Weight and electrical capacity of copper and Aluminum.
Possibly, the main property of the material to decide between using Al or Cu in an electrical application is its conductivity.
Copper (Cu) offers a better electrical capacity by volume. However, Aluminum has a better capacity by weight. According to Uwe Schenk, global segment manager of Helukabel, “as a raw material, Al is approximately 70% lighter than Cu. For cables, Aluminum can be up to 60% more lightweight than cable with comparable copper current capacity “.
The weight is not a direct ratio as more Aluminum (Al) is needed to match the Cu capacity. Al carries approximately half of the Cu capacity (56% in Al6101). The difference in the weight/electrical capacity ratio means, in general, that one pound of Aluminum has an electrical conductivity equal to 1.85 pounds of Cu.
For example, a Cu busbar could weigh about 550 lbs. The same busbar in Aluminum would be about 300 lbs. Reducing the weight can help with shipping or even labor costs.
Other Considerations when comparing Aluminum and copper (Al vs. Cu)
Although installation and handling work is not a property of the material, it does affect the cost. Some projects may be more cost-effective if weight can be reduced, whether this translates into shipping, installation, or other expenses.
However, this may not be better in all applications. Consider the added diameter in an Aluminum cable to match the Copper (Cu) capacity. The National Electrical Code (NEC) gives rules about how much wire is allowed to fill a conduit.
There are more rules than this, but in general, when there are three or more wires, the pipe’s filling should be 40% or less. However, NEC Section 501 says that only 25% fill or less is acceptable if the conduit is in hazardous locations. This means that increasing the aluminum size may increase the labor cost for the additional or larger conduit that now needs to be run to meet the NEC.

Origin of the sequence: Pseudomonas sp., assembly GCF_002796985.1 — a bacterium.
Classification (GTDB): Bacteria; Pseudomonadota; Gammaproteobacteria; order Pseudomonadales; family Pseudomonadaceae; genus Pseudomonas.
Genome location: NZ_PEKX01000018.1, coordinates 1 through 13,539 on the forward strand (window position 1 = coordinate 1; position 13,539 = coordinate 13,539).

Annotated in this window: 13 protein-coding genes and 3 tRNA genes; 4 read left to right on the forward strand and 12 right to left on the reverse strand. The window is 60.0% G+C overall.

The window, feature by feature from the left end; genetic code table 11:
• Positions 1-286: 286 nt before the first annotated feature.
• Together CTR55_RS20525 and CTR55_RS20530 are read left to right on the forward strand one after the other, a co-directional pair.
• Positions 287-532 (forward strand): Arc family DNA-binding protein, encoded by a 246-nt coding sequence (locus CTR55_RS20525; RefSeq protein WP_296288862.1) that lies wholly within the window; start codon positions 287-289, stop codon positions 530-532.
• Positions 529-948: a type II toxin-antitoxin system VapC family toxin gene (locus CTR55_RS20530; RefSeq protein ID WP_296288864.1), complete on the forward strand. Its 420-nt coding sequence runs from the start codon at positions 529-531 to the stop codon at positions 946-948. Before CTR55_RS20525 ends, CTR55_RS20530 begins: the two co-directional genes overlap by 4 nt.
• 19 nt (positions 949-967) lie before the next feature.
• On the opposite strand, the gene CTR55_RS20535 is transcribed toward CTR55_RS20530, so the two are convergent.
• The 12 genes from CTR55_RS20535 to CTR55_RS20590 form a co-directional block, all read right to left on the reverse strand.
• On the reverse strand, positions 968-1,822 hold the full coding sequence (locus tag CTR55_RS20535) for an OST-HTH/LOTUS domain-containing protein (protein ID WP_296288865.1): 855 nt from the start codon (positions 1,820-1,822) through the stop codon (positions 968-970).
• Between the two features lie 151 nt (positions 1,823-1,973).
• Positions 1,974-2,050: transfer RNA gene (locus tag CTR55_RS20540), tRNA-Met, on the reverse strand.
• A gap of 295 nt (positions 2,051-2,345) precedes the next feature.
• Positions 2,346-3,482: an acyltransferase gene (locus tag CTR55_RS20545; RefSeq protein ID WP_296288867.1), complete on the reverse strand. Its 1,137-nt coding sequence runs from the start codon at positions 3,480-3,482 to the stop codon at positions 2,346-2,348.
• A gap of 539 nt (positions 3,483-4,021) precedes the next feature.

For a general example, if the 14 AWG wire is changed from Cu to Al, the wire size is increased to 12 AWG, which will reduce the maximum amount of wires allowed in a conduit from ¼ inch (maximum fill: Cu = six wires, Al = three wires at 40% fill).
If this application requires four wires, you can reduce the fill by using two pieces of conduit or a larger size, which will use more energy for bending, materials, and installation. Any of these solutions could increase the labor and materials in the installation.
There have been other problems with Aluminum in electrical components. Historically, Aluminum was often used in switches (fuses and circuit breakers).
Unfortunately, in the past, welding was often necessary to hold the switches. Field soldered Aluminum may have been what prompted designers to switch to copper (Cu). Since this time, they have offered busbars with dovetail holes or slots that allow for easier installation and do not necessarily have to be soldered.
Despite addressing these processes, manufacturers like GE reported that many customers began ordering Cu bus bars instead of Aluminum (Al). Manufacturers will produce in the order of the designers, so the Cu was produced in greater volume. Some of the past problems with Aluminum, although corrected, gave a boost to Cu manufacturing.
Despite this trend, cost and planning remain vital factors when estimating projects. Aluminum is the third most abundant material in the earth’s crust, while Cu is the 26th. This has fluctuating Cu prices while the cost of Aluminum is more stable.